Civilian Linguist Reserve Corps (CLRC)
NSLI established a three-year pilot program, administered by the National Security Education Program (NSEP), for the development and implementation of a Civilian Linguist Reserve Corps now renamed The Language Corps. The Language Corps pilot was launched in fall 2006 with congressional authorization and funding. It is designed as an integral component of the broader NSLI National Language Service Corps.The mission of The Language Corps is to provide and maintain a readily available civilian corps of certified experts in languages determined to be important to the security of the nation. The Department of Defense-NSEP has completed a feasibility study, operational plan, implementation plan and branding and marketing study for this pilot. Working in close coordination with a contractor team composed of experts in branding-marketing, human resource development and policy, language proficiency testing, and operational planning, the pilot effort will conduct a proof of principle, identify and recruit no fewer than 1,000 members and conduct activation exercises with the Department of Defense and non-defense federal partners.

Advancing America Through Foreign Language Partnerships
The Department of Education has proposed $24 million to create partnership programs with school districts, colleges and universities to build continuous programs of study from kindergarten through university. The program would develop models for a fully articulated program of language study for K–16 programs in critical-need languages.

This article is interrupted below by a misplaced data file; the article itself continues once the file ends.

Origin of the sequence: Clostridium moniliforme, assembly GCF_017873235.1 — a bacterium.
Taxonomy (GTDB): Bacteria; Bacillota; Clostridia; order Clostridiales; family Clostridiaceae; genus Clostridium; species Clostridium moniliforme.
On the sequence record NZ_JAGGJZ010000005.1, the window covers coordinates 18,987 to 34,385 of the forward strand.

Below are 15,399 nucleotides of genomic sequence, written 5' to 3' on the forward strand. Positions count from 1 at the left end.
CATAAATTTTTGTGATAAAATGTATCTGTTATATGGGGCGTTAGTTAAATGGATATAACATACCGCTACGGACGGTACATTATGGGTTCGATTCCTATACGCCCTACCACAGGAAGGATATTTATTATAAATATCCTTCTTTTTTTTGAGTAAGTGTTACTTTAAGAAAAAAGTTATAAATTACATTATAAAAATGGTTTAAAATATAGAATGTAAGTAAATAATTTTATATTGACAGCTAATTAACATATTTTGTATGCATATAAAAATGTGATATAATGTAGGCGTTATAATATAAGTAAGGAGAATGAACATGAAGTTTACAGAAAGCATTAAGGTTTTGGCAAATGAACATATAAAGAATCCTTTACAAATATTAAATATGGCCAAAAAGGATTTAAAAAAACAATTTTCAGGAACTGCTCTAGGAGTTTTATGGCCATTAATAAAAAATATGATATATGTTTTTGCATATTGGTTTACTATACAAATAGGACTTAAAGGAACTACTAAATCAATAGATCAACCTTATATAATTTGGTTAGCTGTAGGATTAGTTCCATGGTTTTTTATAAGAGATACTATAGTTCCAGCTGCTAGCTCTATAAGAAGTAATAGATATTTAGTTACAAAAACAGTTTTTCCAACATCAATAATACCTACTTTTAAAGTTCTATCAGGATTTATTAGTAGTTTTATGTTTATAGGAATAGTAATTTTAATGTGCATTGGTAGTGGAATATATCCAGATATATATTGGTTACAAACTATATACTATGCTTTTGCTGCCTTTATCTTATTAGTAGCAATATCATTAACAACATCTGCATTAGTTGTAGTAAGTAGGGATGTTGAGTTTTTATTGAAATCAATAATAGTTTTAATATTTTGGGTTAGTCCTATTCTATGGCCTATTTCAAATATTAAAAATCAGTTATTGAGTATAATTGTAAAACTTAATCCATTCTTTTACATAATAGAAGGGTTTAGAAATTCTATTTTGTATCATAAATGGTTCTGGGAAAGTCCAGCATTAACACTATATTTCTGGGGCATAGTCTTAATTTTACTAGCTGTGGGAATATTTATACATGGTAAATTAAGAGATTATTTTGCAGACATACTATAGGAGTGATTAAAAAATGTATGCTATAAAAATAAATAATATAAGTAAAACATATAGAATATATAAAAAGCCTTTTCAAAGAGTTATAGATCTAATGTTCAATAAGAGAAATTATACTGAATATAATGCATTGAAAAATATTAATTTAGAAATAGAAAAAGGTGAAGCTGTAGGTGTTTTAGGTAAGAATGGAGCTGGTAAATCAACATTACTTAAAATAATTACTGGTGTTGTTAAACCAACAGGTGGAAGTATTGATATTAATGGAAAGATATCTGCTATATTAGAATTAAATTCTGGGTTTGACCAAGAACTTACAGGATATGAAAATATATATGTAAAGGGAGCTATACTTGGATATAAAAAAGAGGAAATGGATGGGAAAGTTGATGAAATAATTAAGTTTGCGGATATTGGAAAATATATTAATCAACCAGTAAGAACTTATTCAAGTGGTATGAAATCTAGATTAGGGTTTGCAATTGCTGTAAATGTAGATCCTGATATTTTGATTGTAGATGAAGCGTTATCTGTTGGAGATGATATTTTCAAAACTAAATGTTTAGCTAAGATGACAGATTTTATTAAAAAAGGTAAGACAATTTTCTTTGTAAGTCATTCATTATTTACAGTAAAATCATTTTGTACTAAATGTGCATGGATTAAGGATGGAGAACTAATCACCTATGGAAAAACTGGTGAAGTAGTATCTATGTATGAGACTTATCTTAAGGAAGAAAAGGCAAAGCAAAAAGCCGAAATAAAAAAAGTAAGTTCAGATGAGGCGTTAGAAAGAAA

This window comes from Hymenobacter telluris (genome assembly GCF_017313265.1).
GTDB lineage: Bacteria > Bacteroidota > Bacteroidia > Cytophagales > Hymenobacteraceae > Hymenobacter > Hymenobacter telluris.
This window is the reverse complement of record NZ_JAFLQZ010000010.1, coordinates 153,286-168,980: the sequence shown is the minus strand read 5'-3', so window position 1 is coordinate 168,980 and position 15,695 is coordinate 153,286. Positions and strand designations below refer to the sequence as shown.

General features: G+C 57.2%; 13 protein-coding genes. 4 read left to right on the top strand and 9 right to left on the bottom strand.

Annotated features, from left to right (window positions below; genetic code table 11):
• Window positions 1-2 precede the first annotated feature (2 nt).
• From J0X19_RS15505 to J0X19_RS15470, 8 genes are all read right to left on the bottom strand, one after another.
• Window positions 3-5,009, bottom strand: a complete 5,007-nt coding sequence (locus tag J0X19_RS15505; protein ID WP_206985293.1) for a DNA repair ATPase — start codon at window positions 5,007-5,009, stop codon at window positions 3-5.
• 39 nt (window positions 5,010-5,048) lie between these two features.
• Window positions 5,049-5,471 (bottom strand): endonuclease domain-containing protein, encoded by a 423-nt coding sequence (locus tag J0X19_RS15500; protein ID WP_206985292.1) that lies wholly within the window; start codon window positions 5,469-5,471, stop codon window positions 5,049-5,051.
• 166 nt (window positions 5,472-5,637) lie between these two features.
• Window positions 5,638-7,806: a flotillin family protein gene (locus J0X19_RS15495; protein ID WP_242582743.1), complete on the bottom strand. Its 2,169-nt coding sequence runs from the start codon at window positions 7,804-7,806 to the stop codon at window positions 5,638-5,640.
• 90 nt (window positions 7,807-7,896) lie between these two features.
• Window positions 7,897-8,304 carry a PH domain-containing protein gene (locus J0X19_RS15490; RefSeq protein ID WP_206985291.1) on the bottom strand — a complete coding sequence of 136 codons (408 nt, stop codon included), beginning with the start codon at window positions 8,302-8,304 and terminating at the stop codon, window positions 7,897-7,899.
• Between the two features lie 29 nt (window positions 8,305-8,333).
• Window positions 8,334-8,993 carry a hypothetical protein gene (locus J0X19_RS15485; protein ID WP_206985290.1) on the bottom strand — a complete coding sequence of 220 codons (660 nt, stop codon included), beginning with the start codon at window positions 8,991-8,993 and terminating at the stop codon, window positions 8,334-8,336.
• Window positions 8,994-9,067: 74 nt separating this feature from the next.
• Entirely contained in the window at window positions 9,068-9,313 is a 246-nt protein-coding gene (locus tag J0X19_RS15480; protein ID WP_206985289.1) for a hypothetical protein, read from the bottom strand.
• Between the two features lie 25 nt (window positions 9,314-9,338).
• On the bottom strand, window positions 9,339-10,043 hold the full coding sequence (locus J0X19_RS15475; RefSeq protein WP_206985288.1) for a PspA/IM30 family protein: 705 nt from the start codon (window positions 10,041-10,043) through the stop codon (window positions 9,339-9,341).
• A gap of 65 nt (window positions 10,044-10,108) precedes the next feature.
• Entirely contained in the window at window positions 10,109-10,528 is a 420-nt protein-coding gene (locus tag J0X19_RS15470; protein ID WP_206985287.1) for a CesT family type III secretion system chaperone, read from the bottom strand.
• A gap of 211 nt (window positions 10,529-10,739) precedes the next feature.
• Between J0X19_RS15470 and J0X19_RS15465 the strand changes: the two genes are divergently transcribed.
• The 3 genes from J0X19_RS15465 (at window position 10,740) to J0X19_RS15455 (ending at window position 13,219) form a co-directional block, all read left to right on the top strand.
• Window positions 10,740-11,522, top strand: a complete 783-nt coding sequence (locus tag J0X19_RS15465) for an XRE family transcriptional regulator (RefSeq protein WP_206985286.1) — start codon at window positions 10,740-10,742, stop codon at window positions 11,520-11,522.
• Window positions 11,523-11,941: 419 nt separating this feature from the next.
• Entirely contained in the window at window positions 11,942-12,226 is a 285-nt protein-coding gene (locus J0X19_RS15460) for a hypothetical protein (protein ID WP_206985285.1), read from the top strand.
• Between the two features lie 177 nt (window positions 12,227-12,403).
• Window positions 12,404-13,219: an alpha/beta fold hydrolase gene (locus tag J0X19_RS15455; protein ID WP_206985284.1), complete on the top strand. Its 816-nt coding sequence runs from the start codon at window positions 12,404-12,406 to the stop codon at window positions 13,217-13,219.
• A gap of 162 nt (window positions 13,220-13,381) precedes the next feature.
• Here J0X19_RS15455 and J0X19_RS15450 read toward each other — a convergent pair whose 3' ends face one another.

The Office of the Director of National Intelligence
The ODNI’s Foreign Language Program Office was established to increase the number of intelligence community professionals with critical foreign language skills. The President’s FY 2008 request includes $10 million to support the learning of less-commonly taught languages before entry into the workforce.

Flagship Programs represent a national model for developing a workforce of professionals with superior-level proficiencies in critical languages.The primary goal of these programs is to reach an enrollment of 2,000 students by 2010. NSLI provides important funding to:

STARTALK - A New National Initiative in Summer Language Education
STARTALK will provide summer student and teacher experiences, academic courses, curricula and other resources for foreign language education in less commonly taught languages in K–16 education institutions. The emphasis of the program in its first year is on Arabic and Chinese; in future years, it will be expanded to other less commonly taught languages such as Russian, Korean, Hindi and Farsi. In 2007, STARTALK will offer summer programs and workshops for as many as 240 high school students of Arabic and 944 students of Chinese, as well as for over 600 high school and college teachers of these languages in 21 states and the District of Columbia. By 2011, STARTALK will evolve to encompass all grades and offer programs in all 50 states. Visit:

• Increase the number of programs in Arabic, Chinese, Eurasian languages, Hindi, Persian (Farsi) and Urdu; • Expand the K–16 pipeline model to three experimental programs; and • Increase the national reach of Flagship Programs to additional colleges and universities.

Language Teacher Corps